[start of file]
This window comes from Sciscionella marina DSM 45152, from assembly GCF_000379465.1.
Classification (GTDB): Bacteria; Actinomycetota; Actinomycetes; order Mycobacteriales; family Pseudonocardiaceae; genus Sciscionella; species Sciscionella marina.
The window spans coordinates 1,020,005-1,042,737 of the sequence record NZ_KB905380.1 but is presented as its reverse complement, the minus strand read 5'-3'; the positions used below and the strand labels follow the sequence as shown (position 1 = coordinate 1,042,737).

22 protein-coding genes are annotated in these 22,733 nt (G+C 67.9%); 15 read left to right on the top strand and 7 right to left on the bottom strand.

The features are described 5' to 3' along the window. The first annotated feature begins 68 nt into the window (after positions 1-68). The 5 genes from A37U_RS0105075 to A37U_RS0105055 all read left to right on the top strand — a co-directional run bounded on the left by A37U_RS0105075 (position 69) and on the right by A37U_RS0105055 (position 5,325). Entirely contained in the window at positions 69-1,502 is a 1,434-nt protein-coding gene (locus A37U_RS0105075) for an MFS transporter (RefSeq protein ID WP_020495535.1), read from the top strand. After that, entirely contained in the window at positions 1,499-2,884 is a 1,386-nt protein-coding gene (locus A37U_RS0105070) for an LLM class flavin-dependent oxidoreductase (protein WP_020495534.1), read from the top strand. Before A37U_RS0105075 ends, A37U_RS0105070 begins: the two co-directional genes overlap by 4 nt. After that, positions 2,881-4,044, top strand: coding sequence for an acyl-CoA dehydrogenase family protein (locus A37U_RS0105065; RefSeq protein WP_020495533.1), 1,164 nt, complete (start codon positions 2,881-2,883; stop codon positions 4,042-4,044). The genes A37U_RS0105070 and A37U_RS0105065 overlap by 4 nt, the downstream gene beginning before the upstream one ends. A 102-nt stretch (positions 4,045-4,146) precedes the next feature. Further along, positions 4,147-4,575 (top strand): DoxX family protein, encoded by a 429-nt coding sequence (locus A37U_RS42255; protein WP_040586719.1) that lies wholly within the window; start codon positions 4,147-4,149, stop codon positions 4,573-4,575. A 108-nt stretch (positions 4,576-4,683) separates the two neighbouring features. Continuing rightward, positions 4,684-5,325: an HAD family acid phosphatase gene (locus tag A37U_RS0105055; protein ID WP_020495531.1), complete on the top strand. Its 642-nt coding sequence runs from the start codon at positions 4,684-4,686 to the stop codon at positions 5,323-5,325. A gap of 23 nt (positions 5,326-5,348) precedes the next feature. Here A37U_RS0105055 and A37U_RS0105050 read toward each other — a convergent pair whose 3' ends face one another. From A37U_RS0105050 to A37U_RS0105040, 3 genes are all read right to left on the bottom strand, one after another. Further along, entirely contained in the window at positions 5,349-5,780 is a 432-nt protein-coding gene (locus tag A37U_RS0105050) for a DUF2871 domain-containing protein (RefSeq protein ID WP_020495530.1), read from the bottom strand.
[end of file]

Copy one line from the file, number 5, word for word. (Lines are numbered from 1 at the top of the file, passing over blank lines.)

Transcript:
The features are described 5' to 3' along the window. The first annotated feature begins 68 nt into the window (after positions 1-68). The 5 genes from A37U_RS0105075 to A37U_RS0105055 all read left to right on the top strand — a co-directional run bounded on the left by A37U_RS0105075 (position 69) and on the right by A37U_RS0105055 (position 5,325). Entirely contained in the window at positions 69-1,502 is a 1,434-nt protein-coding gene (locus A37U_RS0105075) for an MFS transporter (RefSeq protein ID WP_020495535.1), read from the top strand. After that, entirely contained in the window at positions 1,499-2,884 is a 1,386-nt protein-coding gene (locus A37U_RS0105070) for an LLM class flavin-dependent oxidoreductase (protein WP_020495534.1), read from the top strand. Before A37U_RS0105075 ends, A37U_RS0105070 begins: the two co-directional genes overlap by 4 nt. After that, positions 2,881-4,044, top strand: coding sequence for an acyl-CoA dehydrogenase family protein (locus A37U_RS0105065; RefSeq protein WP_020495533.1), 1,164 nt, complete (start codon positions 2,881-2,883; stop codon positions 4,042-4,044). The genes A37U_RS0105070 and A37U_RS0105065 overlap by 4 nt, the downstream gene beginning before the upstream one ends. A 102-nt stretch (positions 4,045-4,146) precedes the next feature. Further along, positions 4,147-4,575 (top strand): DoxX family protein, encoded by a 429-nt coding sequence (locus A37U_RS42255; protein WP_040586719.1) that lies wholly within the window; start codon positions 4,147-4,149, stop codon positions 4,573-4,575. A 108-nt stretch (positions 4,576-4,683) separates the two neighbouring features. Continuing rightward, positions 4,684-5,325: an HAD family acid phosphatase gene (locus tag A37U_RS0105055; protein ID WP_020495531.1), complete on the top strand. Its 642-nt coding sequence runs from the start codon at positions 4,684-4,686 to the stop codon at positions 5,323-5,325. A gap of 23 nt (positions 5,326-5,348) precedes the next feature. Here A37U_RS0105055 and A37U_RS0105050 read toward each other — a convergent pair whose 3' ends face one another. From A37U_RS0105050 to A37U_RS0105040, 3 genes are all read right to left on the bottom strand, one after another. Further along, entirely contained in the window at positions 5,349-5,780 is a 432-nt protein-coding gene (locus tag A37U_RS0105050) for a DUF2871 domain-containing protein (RefSeq protein ID WP_020495530.1), read from the bottom strand.